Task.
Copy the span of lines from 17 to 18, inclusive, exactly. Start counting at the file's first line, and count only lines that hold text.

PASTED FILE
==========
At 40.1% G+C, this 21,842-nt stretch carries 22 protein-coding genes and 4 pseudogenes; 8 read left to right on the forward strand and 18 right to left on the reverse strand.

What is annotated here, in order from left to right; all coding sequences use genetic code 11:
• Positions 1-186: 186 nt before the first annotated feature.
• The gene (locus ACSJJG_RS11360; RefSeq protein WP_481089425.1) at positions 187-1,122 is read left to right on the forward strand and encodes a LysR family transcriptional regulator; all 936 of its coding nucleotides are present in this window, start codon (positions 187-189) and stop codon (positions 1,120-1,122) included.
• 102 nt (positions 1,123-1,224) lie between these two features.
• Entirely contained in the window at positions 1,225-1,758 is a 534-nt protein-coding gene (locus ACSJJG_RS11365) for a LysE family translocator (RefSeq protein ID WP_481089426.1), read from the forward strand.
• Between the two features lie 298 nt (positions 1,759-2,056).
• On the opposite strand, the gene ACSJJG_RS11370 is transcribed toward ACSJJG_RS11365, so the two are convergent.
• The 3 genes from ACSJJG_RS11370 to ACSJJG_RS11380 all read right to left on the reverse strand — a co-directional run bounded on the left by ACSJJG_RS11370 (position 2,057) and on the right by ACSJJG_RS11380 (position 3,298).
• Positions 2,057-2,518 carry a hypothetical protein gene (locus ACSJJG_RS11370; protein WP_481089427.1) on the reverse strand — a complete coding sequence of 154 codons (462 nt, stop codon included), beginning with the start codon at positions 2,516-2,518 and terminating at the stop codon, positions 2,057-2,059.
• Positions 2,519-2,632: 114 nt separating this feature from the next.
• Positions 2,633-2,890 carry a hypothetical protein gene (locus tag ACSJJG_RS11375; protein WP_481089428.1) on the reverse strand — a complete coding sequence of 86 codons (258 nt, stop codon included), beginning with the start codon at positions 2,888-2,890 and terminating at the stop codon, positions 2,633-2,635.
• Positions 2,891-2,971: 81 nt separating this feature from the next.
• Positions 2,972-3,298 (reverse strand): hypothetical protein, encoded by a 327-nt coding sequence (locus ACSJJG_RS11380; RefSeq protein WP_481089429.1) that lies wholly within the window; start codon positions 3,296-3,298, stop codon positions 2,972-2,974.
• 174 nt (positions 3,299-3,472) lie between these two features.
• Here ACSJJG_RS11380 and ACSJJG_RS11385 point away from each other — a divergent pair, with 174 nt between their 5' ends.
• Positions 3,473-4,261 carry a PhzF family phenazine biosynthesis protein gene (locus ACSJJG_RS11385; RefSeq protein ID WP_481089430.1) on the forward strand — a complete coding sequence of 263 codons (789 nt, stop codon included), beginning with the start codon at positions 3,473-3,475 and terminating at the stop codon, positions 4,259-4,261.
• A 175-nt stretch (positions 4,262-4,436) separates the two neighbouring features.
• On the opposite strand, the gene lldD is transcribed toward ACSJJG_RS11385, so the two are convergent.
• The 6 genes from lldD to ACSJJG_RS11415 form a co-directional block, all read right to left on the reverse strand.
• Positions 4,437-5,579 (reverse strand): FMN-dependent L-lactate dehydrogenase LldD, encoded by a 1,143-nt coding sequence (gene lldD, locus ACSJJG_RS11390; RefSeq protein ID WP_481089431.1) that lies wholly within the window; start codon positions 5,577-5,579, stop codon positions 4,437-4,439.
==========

• Positions 3,473-4,261 carry a PhzF family phenazine biosynthesis protein gene (locus ACSJJG_RS11385; RefSeq protein ID WP_481089430.1) on the forward strand — a complete coding sequence of 263 codons (789 nt, stop codon included), beginning with the start codon at positions 3,473-3,475 and terminating at the stop codon, positions 4,259-4,261.
• A 175-nt stretch (positions 4,262-4,436) separates the two neighbouring features.